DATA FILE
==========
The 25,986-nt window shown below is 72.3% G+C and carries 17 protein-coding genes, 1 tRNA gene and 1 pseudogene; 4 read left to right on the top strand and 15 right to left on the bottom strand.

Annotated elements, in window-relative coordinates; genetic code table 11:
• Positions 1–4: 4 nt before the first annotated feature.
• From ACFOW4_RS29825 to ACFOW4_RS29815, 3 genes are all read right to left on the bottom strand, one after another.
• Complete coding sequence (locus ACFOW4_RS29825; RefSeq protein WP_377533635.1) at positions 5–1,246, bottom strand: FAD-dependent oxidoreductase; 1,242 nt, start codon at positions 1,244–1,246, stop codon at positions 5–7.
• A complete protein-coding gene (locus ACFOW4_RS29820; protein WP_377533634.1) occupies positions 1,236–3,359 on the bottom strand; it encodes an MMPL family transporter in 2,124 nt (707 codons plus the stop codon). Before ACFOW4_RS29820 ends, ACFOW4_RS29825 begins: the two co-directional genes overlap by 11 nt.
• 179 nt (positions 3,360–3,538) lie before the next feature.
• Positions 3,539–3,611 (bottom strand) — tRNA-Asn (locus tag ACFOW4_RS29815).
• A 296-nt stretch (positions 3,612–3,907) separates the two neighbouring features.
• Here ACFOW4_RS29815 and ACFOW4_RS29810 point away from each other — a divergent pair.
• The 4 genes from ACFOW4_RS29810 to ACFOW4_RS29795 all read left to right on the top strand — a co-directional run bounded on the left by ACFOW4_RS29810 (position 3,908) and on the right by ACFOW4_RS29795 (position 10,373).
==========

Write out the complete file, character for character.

The 25,986-nt window shown below is 72.3% G+C and carries 17 protein-coding genes, 1 tRNA gene and 1 pseudogene; 4 read left to right on the top strand and 15 right to left on the bottom strand.

Annotated elements, in window-relative coordinates; genetic code table 11:
• Positions 1–4: 4 nt before the first annotated feature.
• From ACFOW4_RS29825 to ACFOW4_RS29815, 3 genes are all read right to left on the bottom strand, one after another.
• Complete coding sequence (locus ACFOW4_RS29825; RefSeq protein WP_377533635.1) at positions 5–1,246, bottom strand: FAD-dependent oxidoreductase; 1,242 nt, start codon at positions 1,244–1,246, stop codon at positions 5–7.
• A complete protein-coding gene (locus ACFOW4_RS29820; protein WP_377533634.1) occupies positions 1,236–3,359 on the bottom strand; it encodes an MMPL family transporter in 2,124 nt (707 codons plus the stop codon). Before ACFOW4_RS29820 ends, ACFOW4_RS29825 begins: the two co-directional genes overlap by 11 nt.
• 179 nt (positions 3,360–3,538) lie before the next feature.
• Positions 3,539–3,611 (bottom strand) — tRNA-Asn (locus tag ACFOW4_RS29815).
• A 296-nt stretch (positions 3,612–3,907) separates the two neighbouring features.
• Here ACFOW4_RS29815 and ACFOW4_RS29810 point away from each other — a divergent pair.
• The 4 genes from ACFOW4_RS29810 to ACFOW4_RS29795 all read left to right on the top strand — a co-directional run bounded on the left by ACFOW4_RS29810 (position 3,908) and on the right by ACFOW4_RS29795 (position 10,373).